Veeva’s Growth and Strong Healthcare Customer Base Are Worth a Look


Veeva Systems is primarily involved in providing cloud computing services for the life sciences and pharmaceutical industries. We do everything from helping clients manage clinical trials, to preparing regulatory submissions, to commercializing products. Veeva derives most of its revenue from subscriptions to various cloud products, but also from services such as business consulting.

Most major pharmaceutical companies such as Merck, Moderna, Novartis, and GSK use or use Veeva’s services. Also, customers are less likely to come and go due to fluctuations in economic conditions. Healthcare is a defensive (non-cyclical) sector.

Veeva Systems earned approximately $2.2 billion in the fiscal year ended January 31, up 16% year-over-year. Net income increased 14%. Subscription services accounted for the majority of revenue, up 17% year over year. Over the course of about 10 years, the company’s annual revenue has grown 10x and net income 20x, while its stock price has grown about 370%, or almost 18% annually. Meanwhile, the global market for healthcare cloud infrastructure is expected to grow at a compound annual growth rate (CAGR) of 16.7% from 2023 to 2030 by Grand View Research.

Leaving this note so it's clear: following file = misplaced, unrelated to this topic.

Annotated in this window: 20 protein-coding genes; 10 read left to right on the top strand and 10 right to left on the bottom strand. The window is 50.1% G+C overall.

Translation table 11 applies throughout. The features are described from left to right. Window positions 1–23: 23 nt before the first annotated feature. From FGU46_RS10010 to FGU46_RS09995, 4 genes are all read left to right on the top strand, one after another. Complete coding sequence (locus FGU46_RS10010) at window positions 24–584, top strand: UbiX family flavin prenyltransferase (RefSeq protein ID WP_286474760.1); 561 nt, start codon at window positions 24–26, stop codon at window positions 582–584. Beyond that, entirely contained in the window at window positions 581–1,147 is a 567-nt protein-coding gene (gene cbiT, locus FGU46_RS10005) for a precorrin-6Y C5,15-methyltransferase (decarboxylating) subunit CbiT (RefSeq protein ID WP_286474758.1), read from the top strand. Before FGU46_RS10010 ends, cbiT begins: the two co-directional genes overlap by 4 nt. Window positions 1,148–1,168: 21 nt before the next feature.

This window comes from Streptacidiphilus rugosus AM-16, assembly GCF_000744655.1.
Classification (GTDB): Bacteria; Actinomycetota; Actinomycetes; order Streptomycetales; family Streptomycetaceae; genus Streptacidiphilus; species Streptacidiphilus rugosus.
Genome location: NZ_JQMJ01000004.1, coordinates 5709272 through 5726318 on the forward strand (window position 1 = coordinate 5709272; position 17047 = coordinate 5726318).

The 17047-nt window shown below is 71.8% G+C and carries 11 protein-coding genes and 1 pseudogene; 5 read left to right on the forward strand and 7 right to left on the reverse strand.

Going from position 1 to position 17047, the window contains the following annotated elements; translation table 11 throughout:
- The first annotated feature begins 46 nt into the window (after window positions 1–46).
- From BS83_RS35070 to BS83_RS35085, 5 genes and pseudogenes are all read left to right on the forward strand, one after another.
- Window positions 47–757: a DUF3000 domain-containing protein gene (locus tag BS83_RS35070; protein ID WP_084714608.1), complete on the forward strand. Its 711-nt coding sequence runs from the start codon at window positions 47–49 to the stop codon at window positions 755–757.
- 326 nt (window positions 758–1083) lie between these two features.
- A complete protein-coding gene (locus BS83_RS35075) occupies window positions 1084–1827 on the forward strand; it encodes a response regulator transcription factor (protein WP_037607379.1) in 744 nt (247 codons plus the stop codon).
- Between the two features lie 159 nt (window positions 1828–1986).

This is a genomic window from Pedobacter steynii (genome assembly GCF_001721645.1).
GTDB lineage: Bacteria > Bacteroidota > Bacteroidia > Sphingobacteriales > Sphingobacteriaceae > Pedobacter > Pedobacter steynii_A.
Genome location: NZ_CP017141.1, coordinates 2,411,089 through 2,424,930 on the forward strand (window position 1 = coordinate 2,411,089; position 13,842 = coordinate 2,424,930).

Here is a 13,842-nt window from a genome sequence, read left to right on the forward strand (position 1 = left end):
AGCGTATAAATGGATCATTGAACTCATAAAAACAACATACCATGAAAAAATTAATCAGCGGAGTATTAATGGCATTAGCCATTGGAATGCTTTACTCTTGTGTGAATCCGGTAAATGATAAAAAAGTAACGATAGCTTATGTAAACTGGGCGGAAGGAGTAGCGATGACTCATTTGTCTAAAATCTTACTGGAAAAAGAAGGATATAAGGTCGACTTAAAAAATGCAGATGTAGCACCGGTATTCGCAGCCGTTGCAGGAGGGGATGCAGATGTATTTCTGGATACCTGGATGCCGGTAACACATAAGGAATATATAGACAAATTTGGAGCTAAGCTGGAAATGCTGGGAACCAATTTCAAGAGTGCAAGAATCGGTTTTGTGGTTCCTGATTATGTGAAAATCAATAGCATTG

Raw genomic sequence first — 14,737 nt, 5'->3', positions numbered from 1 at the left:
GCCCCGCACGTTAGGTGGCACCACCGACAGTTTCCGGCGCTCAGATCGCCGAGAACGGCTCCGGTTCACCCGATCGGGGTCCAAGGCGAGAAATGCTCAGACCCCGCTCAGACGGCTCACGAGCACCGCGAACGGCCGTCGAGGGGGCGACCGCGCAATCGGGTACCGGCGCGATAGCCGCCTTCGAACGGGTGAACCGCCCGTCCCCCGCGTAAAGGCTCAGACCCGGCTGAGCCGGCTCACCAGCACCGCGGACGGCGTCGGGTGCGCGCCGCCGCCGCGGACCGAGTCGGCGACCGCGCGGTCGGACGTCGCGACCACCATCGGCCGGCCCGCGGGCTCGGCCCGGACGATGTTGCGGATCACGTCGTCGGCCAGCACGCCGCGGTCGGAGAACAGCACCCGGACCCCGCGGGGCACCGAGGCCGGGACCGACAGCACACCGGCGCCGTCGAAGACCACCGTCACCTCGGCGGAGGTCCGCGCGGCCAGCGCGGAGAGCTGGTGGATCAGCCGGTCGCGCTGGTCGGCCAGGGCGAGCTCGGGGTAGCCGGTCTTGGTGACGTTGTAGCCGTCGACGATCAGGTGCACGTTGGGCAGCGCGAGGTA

Veeva’s sales and price-to-earnings ratio (P/E) are well below their five-year averages, so it’s no surprise long-term investors are paying attention. (The Motley Fool owns his Veeva Systems stock and recommends Veeva Systems.)

ask the fool

From Binghamton DC, NY: What is Umbrella Insurance?

Food responds: It is intended to provide protection beyond the scope and limitations of other insurance policies.

As an example, imagine someone was in a car accident and someone was injured for $800,000. If the auto insurance covers up to $300,000 of that, then the other half of his $500,000 can be covered by a comprehensive policy. Typical insurance covers liability for homes, cars and boats up to $10 million and may also cover legal costs if you are sued.

Fortunately, umbrella insurance tends to be relatively inexpensive. Policies vary, so if you’re interested, just look for what you need.

From MQ in St. George, Utah: If a company does an initial public offering (IPO) and its shares start trading on the stock exchange, does the original owner of the company stop owning the company?